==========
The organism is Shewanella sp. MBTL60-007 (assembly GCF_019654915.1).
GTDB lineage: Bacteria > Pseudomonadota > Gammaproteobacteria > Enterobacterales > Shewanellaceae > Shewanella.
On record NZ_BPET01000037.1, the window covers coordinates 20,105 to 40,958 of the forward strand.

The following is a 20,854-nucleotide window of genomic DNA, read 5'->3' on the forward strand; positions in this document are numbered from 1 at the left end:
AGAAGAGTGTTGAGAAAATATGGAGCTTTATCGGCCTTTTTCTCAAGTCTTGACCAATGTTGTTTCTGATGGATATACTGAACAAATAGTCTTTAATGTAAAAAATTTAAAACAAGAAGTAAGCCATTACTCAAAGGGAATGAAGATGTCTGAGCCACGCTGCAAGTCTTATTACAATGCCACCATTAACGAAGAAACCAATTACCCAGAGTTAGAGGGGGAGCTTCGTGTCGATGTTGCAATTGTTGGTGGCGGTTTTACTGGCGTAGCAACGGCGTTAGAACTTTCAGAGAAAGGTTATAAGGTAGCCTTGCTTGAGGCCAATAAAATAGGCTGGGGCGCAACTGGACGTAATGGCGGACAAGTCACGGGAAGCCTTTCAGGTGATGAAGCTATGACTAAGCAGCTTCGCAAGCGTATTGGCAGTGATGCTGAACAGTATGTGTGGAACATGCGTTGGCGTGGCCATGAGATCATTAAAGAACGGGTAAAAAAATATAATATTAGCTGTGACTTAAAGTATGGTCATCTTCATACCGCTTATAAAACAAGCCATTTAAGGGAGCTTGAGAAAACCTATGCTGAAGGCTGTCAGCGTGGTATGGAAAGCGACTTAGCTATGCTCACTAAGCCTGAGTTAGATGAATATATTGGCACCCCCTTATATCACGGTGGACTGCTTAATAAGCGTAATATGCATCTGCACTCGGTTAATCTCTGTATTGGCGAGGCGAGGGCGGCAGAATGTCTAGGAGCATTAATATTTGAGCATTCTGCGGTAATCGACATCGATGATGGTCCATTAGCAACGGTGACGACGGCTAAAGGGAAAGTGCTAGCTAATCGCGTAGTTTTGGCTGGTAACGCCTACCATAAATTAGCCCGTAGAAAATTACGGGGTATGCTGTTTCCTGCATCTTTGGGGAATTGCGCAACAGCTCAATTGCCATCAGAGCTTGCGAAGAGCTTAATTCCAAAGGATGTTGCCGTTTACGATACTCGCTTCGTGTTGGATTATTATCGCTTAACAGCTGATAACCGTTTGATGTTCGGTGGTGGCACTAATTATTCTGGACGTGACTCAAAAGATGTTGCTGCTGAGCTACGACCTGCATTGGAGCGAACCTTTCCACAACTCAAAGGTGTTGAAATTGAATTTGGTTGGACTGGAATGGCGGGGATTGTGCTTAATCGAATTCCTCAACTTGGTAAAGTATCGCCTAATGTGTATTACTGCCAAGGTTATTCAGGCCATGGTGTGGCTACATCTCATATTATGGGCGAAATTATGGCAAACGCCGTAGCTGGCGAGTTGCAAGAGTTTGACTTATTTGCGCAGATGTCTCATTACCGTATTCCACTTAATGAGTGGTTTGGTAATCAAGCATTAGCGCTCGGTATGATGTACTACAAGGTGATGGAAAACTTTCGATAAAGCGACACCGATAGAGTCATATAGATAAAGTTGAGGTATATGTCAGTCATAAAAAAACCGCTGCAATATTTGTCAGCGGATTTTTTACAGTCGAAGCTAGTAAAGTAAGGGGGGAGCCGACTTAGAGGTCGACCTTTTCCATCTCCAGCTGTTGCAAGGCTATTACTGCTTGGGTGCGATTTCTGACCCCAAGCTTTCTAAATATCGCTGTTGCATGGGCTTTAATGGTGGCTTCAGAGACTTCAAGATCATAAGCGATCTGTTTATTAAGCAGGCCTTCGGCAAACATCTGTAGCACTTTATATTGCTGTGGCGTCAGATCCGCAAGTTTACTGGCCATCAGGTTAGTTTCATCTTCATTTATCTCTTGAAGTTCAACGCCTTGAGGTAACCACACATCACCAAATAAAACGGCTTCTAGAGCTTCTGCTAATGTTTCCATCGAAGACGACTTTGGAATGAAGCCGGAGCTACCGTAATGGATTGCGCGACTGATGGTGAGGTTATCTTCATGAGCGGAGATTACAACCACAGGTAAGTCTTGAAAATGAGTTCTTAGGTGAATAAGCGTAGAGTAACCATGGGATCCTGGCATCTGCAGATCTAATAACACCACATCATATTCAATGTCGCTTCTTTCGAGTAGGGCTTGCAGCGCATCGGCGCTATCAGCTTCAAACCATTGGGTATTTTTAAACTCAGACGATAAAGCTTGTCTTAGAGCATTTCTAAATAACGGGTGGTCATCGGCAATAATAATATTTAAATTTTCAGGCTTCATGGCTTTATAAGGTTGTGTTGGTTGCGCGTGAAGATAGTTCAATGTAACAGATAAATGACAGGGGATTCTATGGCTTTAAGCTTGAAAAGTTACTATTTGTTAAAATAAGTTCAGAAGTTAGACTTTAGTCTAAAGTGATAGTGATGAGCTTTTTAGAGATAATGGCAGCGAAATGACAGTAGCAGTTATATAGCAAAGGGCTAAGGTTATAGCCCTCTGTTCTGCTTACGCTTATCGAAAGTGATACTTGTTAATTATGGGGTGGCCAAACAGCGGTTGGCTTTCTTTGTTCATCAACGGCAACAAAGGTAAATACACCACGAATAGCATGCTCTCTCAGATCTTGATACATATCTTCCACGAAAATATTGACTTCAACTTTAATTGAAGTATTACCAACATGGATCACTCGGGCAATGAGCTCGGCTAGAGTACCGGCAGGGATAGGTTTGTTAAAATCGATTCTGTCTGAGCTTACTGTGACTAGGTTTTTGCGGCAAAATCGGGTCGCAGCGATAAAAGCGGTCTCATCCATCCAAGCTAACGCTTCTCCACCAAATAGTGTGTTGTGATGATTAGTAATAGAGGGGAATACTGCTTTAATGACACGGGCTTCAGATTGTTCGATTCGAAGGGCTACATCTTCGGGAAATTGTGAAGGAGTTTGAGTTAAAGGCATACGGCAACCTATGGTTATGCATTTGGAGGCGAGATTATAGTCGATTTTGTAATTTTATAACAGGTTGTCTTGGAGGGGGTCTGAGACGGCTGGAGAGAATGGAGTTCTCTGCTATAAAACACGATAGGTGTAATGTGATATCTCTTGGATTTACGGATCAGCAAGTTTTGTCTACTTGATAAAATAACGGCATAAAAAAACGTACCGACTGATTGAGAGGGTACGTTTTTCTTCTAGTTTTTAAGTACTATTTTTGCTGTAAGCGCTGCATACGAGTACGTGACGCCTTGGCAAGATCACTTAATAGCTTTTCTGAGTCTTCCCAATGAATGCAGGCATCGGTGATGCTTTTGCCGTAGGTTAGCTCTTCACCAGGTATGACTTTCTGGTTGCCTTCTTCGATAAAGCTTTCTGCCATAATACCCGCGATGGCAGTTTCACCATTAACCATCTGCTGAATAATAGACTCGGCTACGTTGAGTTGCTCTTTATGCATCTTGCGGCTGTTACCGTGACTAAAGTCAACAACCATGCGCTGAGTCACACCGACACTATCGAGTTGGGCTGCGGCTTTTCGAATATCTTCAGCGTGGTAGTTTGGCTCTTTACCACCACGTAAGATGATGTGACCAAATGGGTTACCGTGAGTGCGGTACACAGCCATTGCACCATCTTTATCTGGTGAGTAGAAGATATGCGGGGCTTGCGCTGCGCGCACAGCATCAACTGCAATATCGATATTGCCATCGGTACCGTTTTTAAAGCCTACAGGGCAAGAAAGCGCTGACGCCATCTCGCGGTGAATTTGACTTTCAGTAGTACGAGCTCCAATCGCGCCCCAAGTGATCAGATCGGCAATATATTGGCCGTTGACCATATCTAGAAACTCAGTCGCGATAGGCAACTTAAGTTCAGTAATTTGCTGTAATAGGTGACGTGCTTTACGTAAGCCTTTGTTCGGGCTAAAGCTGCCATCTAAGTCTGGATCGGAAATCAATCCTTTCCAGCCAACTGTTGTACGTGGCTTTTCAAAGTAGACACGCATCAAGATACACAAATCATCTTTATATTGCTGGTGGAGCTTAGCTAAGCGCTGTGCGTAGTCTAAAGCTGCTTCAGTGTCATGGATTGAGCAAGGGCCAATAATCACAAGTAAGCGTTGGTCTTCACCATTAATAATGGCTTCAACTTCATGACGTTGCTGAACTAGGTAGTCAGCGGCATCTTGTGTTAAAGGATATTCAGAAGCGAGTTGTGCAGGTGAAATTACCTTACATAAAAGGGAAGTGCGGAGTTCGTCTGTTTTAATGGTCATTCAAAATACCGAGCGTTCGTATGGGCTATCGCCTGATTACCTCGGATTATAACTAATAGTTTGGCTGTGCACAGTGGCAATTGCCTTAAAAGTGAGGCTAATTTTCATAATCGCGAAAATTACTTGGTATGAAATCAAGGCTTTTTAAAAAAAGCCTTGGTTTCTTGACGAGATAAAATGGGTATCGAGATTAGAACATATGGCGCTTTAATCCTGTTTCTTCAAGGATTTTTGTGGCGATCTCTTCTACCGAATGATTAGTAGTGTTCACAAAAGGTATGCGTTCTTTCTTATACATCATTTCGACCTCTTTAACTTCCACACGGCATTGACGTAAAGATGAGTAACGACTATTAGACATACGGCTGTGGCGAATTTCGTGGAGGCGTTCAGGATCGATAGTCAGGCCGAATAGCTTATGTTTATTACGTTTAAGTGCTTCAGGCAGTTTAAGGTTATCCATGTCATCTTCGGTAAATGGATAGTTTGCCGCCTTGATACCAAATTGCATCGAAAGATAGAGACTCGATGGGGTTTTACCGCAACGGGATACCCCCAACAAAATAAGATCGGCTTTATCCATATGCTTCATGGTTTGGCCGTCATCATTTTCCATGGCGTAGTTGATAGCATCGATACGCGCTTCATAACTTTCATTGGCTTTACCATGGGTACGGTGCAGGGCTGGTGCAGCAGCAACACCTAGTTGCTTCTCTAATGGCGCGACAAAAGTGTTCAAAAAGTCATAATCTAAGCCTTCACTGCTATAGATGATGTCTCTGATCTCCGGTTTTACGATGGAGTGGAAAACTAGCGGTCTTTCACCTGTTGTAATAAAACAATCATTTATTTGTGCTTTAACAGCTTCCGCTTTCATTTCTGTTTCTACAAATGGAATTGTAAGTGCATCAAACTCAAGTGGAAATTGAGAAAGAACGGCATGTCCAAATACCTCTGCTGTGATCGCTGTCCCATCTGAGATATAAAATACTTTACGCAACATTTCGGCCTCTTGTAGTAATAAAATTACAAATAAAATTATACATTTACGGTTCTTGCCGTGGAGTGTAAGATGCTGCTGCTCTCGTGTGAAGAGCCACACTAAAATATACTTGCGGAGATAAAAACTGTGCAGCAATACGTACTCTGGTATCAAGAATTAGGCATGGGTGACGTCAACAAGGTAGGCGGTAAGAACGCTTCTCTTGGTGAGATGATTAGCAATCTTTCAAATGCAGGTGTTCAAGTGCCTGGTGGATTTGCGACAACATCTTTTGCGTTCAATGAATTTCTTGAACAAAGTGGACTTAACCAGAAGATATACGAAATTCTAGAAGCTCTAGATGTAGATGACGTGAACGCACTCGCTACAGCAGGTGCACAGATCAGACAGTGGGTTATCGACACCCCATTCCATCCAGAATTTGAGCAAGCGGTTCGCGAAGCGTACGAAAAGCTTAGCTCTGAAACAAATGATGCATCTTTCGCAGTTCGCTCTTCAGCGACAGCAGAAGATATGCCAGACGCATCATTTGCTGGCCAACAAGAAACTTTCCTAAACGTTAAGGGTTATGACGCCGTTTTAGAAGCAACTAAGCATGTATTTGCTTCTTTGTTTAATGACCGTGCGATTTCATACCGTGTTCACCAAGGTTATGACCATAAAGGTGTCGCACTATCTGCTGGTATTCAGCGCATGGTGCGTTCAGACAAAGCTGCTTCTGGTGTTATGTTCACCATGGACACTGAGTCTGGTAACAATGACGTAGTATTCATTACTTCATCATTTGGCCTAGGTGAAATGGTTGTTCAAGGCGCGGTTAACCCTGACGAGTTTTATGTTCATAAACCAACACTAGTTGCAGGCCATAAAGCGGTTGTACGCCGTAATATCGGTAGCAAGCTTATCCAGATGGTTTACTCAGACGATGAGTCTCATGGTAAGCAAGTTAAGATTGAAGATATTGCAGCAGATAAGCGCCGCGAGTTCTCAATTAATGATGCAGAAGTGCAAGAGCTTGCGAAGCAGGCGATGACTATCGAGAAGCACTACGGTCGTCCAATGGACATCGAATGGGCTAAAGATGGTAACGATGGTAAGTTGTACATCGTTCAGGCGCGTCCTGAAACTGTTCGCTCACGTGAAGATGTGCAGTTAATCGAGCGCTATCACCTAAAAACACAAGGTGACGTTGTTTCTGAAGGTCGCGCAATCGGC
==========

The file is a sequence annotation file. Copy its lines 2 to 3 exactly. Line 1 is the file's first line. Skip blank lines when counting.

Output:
GTDB lineage: Bacteria > Pseudomonadota > Gammaproteobacteria > Enterobacterales > Shewanellaceae > Shewanella.
On record NZ_BPET01000037.1, the window covers coordinates 20,105 to 40,958 of the forward strand.